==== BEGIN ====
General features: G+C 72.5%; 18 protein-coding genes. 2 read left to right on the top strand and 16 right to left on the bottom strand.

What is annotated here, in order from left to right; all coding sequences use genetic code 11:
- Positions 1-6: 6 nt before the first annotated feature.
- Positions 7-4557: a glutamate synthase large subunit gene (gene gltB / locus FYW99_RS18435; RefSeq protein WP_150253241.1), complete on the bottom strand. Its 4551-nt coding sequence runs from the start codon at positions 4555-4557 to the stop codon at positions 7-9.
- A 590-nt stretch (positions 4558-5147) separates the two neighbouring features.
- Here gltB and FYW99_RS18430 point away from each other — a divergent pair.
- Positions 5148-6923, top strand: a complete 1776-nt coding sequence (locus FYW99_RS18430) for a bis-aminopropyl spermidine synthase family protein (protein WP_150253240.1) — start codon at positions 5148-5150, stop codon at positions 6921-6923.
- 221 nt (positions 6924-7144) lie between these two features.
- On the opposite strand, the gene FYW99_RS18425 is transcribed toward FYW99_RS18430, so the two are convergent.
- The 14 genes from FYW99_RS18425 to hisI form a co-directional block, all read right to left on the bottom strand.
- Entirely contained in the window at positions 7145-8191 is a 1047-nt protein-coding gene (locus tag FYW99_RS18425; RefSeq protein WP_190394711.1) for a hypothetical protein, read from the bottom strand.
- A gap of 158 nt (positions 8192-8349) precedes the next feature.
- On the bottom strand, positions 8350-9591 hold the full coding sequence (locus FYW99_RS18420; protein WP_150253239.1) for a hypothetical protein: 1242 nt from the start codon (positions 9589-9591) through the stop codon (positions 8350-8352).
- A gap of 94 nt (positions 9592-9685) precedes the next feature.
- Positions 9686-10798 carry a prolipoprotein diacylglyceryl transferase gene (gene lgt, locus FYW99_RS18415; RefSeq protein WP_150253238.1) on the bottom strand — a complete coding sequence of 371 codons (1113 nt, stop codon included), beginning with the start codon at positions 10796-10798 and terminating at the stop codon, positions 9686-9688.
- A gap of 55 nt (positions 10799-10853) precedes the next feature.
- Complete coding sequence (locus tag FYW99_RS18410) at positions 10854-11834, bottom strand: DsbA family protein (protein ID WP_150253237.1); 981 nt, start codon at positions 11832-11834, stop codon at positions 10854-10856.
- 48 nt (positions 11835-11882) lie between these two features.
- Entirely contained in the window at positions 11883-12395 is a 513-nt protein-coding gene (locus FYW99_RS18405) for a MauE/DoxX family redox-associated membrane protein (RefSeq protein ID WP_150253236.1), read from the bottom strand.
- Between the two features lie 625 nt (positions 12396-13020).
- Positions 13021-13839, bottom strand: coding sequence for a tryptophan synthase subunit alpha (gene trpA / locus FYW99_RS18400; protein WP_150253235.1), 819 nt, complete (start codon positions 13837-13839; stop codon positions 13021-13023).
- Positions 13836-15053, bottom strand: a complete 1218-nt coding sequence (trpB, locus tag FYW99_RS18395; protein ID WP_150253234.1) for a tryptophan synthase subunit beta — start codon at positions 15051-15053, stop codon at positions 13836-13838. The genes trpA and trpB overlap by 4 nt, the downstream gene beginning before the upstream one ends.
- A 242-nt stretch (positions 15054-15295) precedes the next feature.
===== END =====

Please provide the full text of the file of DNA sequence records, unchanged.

General features: G+C 72.5%; 18 protein-coding genes. 2 read left to right on the top strand and 16 right to left on the bottom strand.

What is annotated here, in order from left to right; all coding sequences use genetic code 11:
- Positions 1-6: 6 nt before the first annotated feature.
- Positions 7-4557: a glutamate synthase large subunit gene (gene gltB / locus FYW99_RS18435; RefSeq protein WP_150253241.1), complete on the bottom strand. Its 4551-nt coding sequence runs from the start codon at positions 4555-4557 to the stop codon at positions 7-9.
- A 590-nt stretch (positions 4558-5147) separates the two neighbouring features.
- Here gltB and FYW99_RS18430 point away from each other — a divergent pair.
- Positions 5148-6923, top strand: a complete 1776-nt coding sequence (locus FYW99_RS18430) for a bis-aminopropyl spermidine synthase family protein (protein WP_150253240.1) — start codon at positions 5148-5150, stop codon at positions 6921-6923.
- 221 nt (positions 6924-7144) lie between these two features.
- On the opposite strand, the gene FYW99_RS18425 is transcribed toward FYW99_RS18430, so the two are convergent.
- The 14 genes from FYW99_RS18425 to hisI form a co-directional block, all read right to left on the bottom strand.
- Entirely contained in the window at positions 7145-8191 is a 1047-nt protein-coding gene (locus tag FYW99_RS18425; RefSeq protein WP_190394711.1) for a hypothetical protein, read from the bottom strand.
- A gap of 158 nt (positions 8192-8349) precedes the next feature.
- On the bottom strand, positions 8350-9591 hold the full coding sequence (locus FYW99_RS18420; protein WP_150253239.1) for a hypothetical protein: 1242 nt from the start codon (positions 9589-9591) through the stop codon (positions 8350-8352).
- A gap of 94 nt (positions 9592-9685) precedes the next feature.
- Positions 9686-10798 carry a prolipoprotein diacylglyceryl transferase gene (gene lgt, locus FYW99_RS18415; RefSeq protein WP_150253238.1) on the bottom strand — a complete coding sequence of 371 codons (1113 nt, stop codon included), beginning with the start codon at positions 10796-10798 and terminating at the stop codon, positions 9686-9688.
- A gap of 55 nt (positions 10799-10853) precedes the next feature.
- Complete coding sequence (locus tag FYW99_RS18410) at positions 10854-11834, bottom strand: DsbA family protein (protein ID WP_150253237.1); 981 nt, start codon at positions 11832-11834, stop codon at positions 10854-10856.
- 48 nt (positions 11835-11882) lie between these two features.
- Entirely contained in the window at positions 11883-12395 is a 513-nt protein-coding gene (locus FYW99_RS18405) for a MauE/DoxX family redox-associated membrane protein (RefSeq protein ID WP_150253236.1), read from the bottom strand.
- Between the two features lie 625 nt (positions 12396-13020).
- Positions 13021-13839, bottom strand: coding sequence for a tryptophan synthase subunit alpha (gene trpA / locus FYW99_RS18400; protein WP_150253235.1), 819 nt, complete (start codon positions 13837-13839; stop codon positions 13021-13023).
- Positions 13836-15053, bottom strand: a complete 1218-nt coding sequence (trpB, locus tag FYW99_RS18395; protein ID WP_150253234.1) for a tryptophan synthase subunit beta — start codon at positions 15051-15053, stop codon at positions 13836-13838. The genes trpA and trpB overlap by 4 nt, the downstream gene beginning before the upstream one ends.
- A 242-nt stretch (positions 15054-15295) precedes the next feature.